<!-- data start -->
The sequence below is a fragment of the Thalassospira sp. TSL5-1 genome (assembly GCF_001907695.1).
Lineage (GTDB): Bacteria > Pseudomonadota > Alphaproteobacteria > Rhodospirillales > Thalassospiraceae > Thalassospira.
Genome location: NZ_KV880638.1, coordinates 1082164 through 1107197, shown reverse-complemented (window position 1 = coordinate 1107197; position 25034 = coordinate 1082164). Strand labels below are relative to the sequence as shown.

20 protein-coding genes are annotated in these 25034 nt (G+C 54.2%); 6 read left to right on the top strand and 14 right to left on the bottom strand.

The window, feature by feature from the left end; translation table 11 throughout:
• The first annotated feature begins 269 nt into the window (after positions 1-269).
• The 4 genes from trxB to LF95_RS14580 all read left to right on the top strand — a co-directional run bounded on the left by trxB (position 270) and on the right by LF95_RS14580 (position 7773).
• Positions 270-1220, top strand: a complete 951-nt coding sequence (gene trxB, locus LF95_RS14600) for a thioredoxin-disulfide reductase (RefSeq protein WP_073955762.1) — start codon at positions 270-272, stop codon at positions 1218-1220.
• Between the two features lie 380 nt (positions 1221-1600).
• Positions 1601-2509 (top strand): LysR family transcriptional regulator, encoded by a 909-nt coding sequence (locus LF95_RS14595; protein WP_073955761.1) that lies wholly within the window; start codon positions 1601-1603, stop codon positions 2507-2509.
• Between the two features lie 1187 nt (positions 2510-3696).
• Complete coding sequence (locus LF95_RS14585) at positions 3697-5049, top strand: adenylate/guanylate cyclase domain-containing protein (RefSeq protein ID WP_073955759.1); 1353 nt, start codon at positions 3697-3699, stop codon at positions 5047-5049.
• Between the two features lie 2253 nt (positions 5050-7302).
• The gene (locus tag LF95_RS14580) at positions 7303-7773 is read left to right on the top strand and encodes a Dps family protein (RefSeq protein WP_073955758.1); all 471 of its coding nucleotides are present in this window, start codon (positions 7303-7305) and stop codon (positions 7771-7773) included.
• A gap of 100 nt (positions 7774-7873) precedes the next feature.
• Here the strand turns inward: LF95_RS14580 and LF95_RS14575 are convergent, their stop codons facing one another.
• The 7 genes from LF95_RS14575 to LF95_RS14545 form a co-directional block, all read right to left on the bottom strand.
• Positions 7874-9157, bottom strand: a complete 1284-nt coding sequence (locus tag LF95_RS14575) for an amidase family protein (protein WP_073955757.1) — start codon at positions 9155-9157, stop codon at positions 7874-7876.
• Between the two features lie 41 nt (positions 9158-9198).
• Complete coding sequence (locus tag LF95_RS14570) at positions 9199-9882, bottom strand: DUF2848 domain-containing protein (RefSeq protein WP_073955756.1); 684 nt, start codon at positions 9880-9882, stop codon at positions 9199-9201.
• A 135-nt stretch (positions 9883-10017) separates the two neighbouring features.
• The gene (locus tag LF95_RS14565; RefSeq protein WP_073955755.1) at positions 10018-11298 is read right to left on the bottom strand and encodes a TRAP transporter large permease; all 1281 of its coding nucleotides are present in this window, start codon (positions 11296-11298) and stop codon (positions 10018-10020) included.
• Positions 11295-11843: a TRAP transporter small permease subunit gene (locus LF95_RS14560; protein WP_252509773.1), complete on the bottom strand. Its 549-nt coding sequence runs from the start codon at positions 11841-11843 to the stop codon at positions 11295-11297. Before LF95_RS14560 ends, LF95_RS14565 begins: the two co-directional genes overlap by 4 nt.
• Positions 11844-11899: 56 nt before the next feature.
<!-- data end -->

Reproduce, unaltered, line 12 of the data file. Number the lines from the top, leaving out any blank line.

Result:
• Complete coding sequence (locus LF95_RS14585) at positions 3697-5049, top strand: adenylate/guanylate cyclase domain-containing protein (RefSeq protein ID WP_073955759.1); 1353 nt, start codon at positions 3697-3699, stop codon at positions 5047-5049.